Putting a smiley face on the godless

After the holiday debacle in Olympia, atheists should try a new tactic used by British non-believers.
After the holiday debacle in Olympia, atheists should try a new tactic used by British non-believers.

I have written a couple of times recently criticizing militant atheist rhetoric and pointing out that in America, atheists rank near the bottom of the popularity list in politics. I'm not against atheism, indeed, I consider myself an atheist sympathizer, but the movement could sure use a new PR man.

The latest flap was over an anti-Christmas sign in the state Capitol in Olympia which declared that "There are no gods, no devils, no angels, no heaven or hell. There is only our natural world. Religion is but myth and superstition that hardens hearts and enslaves minds." I pointed out that you're not going to win many converts calling people of faith ignorant, hard-hearted zombies, especially at the holidays. Why do atheists need to play the Grinch?

But a new atheist campaign in Britain seems be generating actual dialogue with religious folks instead of a shouting match between fundamentalists. What started as a small bus sign campaign has bloomed into a campaign where atheists have purchased bus signs saying: "There's probably no God. Now stop worrying and enjoy your life." According to London's Telegraph

Organisers originally hoped to put the message on just a handful of London buses, as an antidote to posters put up by religious groups which they claimed were "threatening eternal damnation" to non-believers. But after the campaign received high-profile support from the prominent atheist Prof Richard Dawkins and the British Humanist Association, the modest £5,500 target was met within minutes and more than £140,000 has now been donated since the launch in October....

A further 600 buses carrying the adverts will be seen by passengers and passers-by in cities across England, Wales and Scotland, from Aberdeen and Dundee to York, Coventry, Swansea and Bristol.

A subsidiary campaign on subways includes signs featuring quotes from famous doubters like Albert Einstein and Emily Dickinson. The New York Times has a blog story about the Web origins of the campaign and how the idea is spreading overseas.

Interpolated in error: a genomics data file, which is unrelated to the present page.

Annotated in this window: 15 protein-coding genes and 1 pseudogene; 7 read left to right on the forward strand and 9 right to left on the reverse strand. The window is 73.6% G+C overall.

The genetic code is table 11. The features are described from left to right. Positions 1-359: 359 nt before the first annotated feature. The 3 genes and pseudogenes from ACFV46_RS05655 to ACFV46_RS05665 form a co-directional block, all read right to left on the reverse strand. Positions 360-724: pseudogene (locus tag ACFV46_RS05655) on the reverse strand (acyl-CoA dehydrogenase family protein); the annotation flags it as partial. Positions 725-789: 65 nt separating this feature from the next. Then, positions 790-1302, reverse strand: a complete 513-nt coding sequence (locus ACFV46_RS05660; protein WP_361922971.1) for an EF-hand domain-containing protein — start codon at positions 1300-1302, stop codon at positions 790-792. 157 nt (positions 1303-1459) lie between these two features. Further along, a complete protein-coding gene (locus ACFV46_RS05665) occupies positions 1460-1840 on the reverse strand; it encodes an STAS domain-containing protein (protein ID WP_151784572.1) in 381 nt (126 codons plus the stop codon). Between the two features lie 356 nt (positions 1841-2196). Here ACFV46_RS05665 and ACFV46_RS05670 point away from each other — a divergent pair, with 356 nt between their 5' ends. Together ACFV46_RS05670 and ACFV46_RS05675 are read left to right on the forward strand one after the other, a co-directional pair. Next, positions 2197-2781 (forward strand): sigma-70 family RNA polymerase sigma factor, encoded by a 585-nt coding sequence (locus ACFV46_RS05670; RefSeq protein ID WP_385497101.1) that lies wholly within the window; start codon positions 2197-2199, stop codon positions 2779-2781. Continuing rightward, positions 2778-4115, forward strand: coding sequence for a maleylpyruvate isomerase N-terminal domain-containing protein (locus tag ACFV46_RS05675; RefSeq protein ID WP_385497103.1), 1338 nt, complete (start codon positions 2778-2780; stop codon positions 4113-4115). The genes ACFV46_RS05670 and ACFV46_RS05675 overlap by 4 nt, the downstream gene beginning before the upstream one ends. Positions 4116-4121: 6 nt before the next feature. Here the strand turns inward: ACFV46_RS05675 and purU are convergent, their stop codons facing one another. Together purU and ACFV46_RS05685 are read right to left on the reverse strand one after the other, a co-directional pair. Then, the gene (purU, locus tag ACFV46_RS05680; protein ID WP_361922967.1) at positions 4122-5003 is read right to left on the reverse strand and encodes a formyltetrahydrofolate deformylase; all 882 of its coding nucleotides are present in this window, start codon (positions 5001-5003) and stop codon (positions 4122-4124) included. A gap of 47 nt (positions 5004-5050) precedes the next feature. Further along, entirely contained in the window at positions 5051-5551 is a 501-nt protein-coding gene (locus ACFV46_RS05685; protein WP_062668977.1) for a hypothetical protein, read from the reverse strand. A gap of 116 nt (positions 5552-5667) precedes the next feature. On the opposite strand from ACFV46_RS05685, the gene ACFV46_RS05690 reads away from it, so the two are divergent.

The first thing that strikes me is that the campaign is less atheistic than agnostic--note the hedge in the existence of God who "probably" doesn't exist. But whereas such a campaign in this country still might lead to media witch-burnings, in Britain, it's generating conversation not condemnation:

The campaign has even been welcomed by religious groups for increasing the profile of debate about faith, and although there was tight security outside the launch event by the Royal Albert Hall, the campaigners have not received any threats from fundamentalists. Paul Woolley, director of Theos, a theology think tank which donated £50 to the cause, said: "The posters will encourage people to consider the most important question we will ever face in our lives."

One of the key elements of the campaign is not to lecture believers, but rather re-assure non-believers that being an agnostic or atheist is okay. And to suggest that religion and non-religion are acceptable topics of conversation.

I'm not sure such subtlety in this country would appease the Bill O'Reillys — nothing would — but it does suggest to me that a lighter hand might be more productive for atheists, perhaps even therapeutic. Maybe more will come out of the closet. Plus wouldn't you rather read dueling bus signs debating spiritual matters than see one more Jobdango card on Metro?


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About the Authors & Contributors

Knute Berger

Knute Berger

Knute “Mossback” Berger is Crosscut's Editor-at-Large.